Wednesday, June 12, 2019

Hiking Patagonia, Part 4 of 4, French Valley and the End of the World

Highlights of the French Valley hike were the half dozen avalanches we witnessed.  Each began with the sound like a squadron of jet plane engines roaring off the mountain.  Then the cloud of cascading snow came billowing out of the clouds, which shrouded the higher glaciers on Paine Grande.  We finally did get a full view of this greatest mountain in the park before the day ended.  Read on.

My last day in Torres Del Paine National Park started out with rain and gray skies.  I had rearranged my schedule in order to stay an extra day and do this last significant hike, to the French Valley lookout beside the massive Paine Grande peak.  Forecast was for the weather to improve, and thankfully it did.

The hike begins with an hour ferry ride the length of Lago Pehoe to Paine Grande Refugio, a major campground and lodge that is not accessible by overland vehicles.  Everybody huddled in their vehicles at the Ferry terminal rather than waiting in line at the boat ramp, in order to stay out of the wind and rain.  But by the time we arrived at the Refugio, as you can see below, the weather had improved.

The challenge of this hike is less about the elevation change and more about the need for speed--to get there and back in time to get in line (the boat has room for 100) for the last afternoon ferry ride at 6PM.

The first part of that challenge is that the ferry doesn't arrive at the Refugio until 10AM.  Then off we marched - me, guide Nino and a 40-something American couple named Sara and Paul.

The first part of the hike undulates along the slopes beside picturesque Lago Skottsberg.

To the right is the lake, with views of the Cuernos beyond (I had close up views of Los Cuernos peaks on my previous hike, see part 3) and to the left the great mountain and most of its glaciers were shrouded in cloud, out of which pour a number of cascades.

The next delay came once we actually reached French Valley.  We had to wait in line at the suspension bridge across the French River in order to get across to the Italian Camp, a busy hiker campground.  People were lined up to cross both ways and the strict rule is that only one person is allowed on the bridge at a time.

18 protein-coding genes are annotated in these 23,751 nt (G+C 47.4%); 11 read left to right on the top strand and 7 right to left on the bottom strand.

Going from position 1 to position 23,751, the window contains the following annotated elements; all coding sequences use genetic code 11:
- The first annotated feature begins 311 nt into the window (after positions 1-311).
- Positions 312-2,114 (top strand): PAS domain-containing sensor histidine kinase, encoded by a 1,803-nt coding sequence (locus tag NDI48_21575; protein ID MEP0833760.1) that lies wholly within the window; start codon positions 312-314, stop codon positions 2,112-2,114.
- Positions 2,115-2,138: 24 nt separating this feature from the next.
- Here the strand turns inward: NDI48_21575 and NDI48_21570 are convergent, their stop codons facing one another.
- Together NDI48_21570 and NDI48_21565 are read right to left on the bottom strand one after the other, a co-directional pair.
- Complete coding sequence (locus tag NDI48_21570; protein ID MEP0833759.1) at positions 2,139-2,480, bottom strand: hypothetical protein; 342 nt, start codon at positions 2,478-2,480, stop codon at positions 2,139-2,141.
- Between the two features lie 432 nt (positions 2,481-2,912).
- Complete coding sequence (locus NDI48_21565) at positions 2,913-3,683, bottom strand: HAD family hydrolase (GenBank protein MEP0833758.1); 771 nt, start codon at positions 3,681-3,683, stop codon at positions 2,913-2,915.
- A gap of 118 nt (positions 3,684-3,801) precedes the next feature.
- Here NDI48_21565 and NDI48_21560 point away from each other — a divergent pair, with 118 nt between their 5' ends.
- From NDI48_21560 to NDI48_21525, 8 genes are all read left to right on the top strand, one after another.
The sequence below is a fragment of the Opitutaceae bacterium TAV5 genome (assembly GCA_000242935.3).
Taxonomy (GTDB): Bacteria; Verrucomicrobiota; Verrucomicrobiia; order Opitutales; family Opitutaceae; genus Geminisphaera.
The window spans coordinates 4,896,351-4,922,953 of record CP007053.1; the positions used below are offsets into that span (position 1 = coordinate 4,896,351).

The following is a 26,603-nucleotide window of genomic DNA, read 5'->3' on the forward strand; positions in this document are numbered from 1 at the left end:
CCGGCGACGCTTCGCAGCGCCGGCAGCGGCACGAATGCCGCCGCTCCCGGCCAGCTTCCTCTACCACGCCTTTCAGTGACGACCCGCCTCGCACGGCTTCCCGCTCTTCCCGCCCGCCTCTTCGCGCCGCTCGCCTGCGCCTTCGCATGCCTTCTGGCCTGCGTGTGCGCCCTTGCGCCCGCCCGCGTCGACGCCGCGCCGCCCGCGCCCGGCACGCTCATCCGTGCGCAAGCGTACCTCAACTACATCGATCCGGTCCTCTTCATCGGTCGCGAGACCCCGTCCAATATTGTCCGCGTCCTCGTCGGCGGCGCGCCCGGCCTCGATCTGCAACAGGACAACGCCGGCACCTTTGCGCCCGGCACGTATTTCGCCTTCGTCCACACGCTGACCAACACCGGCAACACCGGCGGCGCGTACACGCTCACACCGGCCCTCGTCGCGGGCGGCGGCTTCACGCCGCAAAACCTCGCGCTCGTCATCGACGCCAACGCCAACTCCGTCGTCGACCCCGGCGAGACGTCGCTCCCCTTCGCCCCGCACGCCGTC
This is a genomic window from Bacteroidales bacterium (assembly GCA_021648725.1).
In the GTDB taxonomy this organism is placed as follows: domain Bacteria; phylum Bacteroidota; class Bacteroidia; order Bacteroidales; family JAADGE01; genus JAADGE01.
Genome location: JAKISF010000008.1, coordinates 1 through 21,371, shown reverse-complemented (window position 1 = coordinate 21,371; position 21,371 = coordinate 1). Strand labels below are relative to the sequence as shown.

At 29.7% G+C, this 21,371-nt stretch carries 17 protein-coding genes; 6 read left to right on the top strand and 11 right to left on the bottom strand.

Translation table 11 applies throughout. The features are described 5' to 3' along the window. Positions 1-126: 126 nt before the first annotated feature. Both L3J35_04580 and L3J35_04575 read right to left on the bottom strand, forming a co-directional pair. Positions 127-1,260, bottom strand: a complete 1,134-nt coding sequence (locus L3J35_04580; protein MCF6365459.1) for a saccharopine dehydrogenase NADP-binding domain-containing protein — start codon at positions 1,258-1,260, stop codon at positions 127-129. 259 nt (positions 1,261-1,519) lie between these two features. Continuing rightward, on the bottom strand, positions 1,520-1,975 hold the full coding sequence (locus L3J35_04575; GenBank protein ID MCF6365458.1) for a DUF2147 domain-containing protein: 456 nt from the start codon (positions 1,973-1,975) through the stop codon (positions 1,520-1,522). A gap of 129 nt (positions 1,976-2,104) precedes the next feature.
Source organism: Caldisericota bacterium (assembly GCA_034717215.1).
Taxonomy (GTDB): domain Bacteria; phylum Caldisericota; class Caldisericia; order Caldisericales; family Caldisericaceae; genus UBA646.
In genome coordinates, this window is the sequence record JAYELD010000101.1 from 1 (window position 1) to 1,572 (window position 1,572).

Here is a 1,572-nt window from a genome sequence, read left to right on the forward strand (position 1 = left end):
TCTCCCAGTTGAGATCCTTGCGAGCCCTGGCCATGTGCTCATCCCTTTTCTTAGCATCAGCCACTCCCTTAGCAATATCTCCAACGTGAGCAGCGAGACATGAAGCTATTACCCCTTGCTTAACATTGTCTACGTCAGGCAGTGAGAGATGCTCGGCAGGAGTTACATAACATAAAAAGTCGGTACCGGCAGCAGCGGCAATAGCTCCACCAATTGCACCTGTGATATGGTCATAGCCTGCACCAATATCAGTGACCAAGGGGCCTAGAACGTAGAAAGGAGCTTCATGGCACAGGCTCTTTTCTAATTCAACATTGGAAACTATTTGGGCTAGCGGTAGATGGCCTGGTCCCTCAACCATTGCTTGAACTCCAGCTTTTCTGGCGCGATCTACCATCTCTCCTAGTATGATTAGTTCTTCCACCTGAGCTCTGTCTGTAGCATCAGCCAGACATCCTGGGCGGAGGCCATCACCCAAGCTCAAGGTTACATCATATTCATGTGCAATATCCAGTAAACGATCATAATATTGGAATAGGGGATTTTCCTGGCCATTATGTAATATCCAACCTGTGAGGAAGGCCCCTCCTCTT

From Italian Camp the French Valley trail climbs several hundred feet to the panoramic viewpoint of the glaciers up on the grand peak,

with views of the valley between Paine Grande and Los Cuernos, of the Cuernos themselves, and of Lago Nordenskjold and the landscape behind us down the valley.

The clouds continued to lift over Paine Grande as we returned to Italian Camp.  Better yet, there were no lines waiting to cross the footbridge so I could stop in the middle of the bridge and take a photo of the French River and the mountain slopes and glaciers beyond.

Checking the clock at that point, it was clear that we had to make time.  Five miles back to the ferry landing with two hours to get there.  I took the lead because I have a natural pace that would get us there on time, and Paul and Sara were troopers, keeping up that pace, even when I stepped it up another notch.  Nino, of course, was just strolling along in back.

The boat was coming up the arm of the lake as we came up over a rise and into view of the Refugio, so we were able to get in line in time.  As we waited in line, the Grand mountain finally revealed herself.

A fitting end to the day and to my Patagonia adventure.

Next it was on to 'Fin del Mundo' - the self-proclaimed 'End of the World' at the town of Ushuaia, Argentina.  Plans were to continue my travels, but it was in Ushuaia that I got the news of my Mother's sudden illness.  I had an afternoon and the next morning here.  I started by walking from the airport to the motel.

This is a town that embraces outdoor adventure despite the famously brutal Cape Horn climate.  Fall had arrived with snow in the mountains, but the denizens were unfazed.

Tourists were lined up to get photo-ops at the town's iconic visitor sign, but I managed to get this shot when one celebrating group left and before the next one assembled in front of the sign.

Many are here for Penguin tours, for Antarctic Cruises, and for various hikes and treks.  There were a couple of cruise ships anchored in the harbor, but one or two others that didn't look like they were going anywhere anytime soon.

Finally the next morning, as I had an early breakfast at my motel's penthouse dining room, I was treated to one of the most vivid sunrises I've seen anywhere.

Then it was two days on airplanes to get back to family.  I had a chance to say a loving good-bye to Mom and to fulfill her request to trim my beard to a length she thinks is more befitting a PhD scientist, and then to recalibrate my life.

Next it's back to the domestic trails, to resume my oft-delayed quest to hike to every place I've ever lived.  Reports will begin soon.

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